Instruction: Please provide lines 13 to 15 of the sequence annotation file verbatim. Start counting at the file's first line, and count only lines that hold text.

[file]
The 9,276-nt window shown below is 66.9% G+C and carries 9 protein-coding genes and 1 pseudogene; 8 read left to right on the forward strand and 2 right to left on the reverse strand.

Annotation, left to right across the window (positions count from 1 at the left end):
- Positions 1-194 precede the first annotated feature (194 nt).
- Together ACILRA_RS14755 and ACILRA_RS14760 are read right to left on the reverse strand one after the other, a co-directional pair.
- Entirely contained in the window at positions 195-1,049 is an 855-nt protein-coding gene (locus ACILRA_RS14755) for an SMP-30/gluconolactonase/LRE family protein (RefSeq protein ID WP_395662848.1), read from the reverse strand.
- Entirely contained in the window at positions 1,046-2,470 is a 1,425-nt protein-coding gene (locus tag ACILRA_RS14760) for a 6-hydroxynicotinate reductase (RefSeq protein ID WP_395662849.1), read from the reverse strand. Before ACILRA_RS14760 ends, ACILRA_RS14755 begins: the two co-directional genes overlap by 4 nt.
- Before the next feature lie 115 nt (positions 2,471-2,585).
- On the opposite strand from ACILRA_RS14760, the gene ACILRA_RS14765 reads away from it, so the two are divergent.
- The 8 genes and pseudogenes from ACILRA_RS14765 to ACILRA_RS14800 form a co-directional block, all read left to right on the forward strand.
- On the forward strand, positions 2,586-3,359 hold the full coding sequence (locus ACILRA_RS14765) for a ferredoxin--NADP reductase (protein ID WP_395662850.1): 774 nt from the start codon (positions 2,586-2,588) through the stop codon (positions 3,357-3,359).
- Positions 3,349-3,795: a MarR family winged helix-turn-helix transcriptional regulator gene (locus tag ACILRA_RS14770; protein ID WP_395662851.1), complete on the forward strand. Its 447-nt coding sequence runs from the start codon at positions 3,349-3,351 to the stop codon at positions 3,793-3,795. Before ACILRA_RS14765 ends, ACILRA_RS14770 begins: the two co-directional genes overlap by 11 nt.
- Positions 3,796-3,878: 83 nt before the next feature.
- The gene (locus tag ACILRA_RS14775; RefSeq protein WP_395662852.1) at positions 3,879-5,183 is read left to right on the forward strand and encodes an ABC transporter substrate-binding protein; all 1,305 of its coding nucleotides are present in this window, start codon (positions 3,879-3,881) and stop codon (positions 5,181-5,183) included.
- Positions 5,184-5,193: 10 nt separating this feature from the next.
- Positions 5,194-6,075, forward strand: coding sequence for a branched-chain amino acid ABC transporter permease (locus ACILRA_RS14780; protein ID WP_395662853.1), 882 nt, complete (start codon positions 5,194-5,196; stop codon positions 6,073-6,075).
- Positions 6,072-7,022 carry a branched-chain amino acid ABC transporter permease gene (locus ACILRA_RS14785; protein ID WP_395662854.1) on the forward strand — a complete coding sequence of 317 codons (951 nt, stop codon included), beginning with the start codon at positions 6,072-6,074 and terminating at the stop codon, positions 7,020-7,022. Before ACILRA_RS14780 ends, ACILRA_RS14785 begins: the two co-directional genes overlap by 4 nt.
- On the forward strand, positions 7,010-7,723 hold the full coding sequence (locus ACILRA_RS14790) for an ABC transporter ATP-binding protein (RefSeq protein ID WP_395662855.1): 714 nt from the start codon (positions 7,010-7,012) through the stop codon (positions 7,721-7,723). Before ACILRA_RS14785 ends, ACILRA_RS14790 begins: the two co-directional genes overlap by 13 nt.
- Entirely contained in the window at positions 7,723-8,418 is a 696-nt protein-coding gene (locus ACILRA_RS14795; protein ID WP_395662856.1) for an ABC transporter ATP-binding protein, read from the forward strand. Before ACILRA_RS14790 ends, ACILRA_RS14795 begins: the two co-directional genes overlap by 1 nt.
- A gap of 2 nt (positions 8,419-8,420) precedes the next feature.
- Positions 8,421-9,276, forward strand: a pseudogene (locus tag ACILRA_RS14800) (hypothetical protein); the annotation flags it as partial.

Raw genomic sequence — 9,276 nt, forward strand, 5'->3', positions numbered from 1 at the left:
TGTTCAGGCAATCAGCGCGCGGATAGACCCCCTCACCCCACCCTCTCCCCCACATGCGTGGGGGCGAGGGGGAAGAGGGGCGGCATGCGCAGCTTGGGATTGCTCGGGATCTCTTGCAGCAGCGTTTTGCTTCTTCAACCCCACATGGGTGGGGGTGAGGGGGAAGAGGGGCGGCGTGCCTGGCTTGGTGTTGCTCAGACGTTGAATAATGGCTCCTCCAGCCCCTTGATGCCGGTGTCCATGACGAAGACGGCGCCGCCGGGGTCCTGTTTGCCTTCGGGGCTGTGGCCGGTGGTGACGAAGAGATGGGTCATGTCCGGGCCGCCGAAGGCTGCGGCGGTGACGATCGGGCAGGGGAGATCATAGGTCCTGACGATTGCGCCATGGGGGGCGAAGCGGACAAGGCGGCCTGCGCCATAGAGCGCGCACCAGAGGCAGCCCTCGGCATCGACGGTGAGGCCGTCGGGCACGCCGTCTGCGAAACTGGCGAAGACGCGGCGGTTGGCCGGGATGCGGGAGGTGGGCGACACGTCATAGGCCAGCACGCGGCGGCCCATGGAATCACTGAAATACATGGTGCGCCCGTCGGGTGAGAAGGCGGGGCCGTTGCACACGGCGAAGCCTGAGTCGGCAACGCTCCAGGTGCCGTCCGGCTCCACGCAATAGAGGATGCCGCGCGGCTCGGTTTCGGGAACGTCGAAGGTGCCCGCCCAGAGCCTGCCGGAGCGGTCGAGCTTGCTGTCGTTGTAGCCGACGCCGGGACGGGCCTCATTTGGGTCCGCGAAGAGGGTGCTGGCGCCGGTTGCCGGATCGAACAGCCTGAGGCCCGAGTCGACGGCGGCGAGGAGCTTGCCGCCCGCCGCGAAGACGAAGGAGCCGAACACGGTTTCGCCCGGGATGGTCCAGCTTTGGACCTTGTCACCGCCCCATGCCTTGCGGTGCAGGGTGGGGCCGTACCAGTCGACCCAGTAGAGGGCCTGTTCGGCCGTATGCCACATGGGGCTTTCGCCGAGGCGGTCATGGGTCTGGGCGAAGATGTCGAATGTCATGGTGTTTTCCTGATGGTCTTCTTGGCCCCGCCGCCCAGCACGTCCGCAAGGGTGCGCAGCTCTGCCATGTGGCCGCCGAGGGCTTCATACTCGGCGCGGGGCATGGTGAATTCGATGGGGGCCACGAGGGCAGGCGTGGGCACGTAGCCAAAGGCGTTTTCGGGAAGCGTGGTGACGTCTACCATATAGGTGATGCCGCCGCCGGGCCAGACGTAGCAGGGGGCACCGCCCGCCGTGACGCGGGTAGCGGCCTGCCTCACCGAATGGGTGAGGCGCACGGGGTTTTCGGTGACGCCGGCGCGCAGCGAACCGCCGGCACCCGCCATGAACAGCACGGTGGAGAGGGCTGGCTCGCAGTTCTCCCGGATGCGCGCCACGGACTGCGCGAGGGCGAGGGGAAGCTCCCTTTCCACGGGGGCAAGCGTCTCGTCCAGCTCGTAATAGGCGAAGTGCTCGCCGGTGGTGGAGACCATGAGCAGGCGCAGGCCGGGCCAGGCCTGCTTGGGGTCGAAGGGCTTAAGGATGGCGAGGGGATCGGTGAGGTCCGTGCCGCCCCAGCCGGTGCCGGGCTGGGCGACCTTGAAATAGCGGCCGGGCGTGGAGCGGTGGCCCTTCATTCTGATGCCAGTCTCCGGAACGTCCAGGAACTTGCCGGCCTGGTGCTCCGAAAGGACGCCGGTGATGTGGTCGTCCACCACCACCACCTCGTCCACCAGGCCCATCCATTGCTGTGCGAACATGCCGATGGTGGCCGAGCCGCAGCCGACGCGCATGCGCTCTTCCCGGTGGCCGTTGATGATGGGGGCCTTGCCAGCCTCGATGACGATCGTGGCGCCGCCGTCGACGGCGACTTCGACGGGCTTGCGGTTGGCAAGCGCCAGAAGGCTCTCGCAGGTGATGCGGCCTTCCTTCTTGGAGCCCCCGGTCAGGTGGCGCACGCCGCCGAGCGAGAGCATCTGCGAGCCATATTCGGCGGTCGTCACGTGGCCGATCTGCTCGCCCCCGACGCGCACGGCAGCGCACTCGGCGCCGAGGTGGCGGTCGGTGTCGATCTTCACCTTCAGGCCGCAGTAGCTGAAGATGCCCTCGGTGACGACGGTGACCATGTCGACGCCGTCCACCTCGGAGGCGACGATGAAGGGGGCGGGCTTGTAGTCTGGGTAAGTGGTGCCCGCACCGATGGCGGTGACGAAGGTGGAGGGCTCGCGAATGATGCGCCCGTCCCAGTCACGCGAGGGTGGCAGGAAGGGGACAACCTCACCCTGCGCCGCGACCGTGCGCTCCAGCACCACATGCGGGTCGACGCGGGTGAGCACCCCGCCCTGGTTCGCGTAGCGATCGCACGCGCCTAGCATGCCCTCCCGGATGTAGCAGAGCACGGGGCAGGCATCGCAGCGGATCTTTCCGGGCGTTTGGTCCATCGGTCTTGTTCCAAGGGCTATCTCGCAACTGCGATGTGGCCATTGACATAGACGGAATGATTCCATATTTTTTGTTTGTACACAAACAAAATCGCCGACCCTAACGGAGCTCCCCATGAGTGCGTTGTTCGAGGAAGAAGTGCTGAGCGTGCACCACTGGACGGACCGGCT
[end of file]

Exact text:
- The gene (locus tag ACILRA_RS14775; RefSeq protein WP_395662852.1) at positions 3,879-5,183 is read left to right on the forward strand and encodes an ABC transporter substrate-binding protein; all 1,305 of its coding nucleotides are present in this window, start codon (positions 3,879-3,881) and stop codon (positions 5,181-5,183) included.
- Positions 5,184-5,193: 10 nt separating this feature from the next.
- Positions 5,194-6,075, forward strand: coding sequence for a branched-chain amino acid ABC transporter permease (locus ACILRA_RS14780; protein ID WP_395662853.1), 882 nt, complete (start codon positions 5,194-5,196; stop codon positions 6,073-6,075).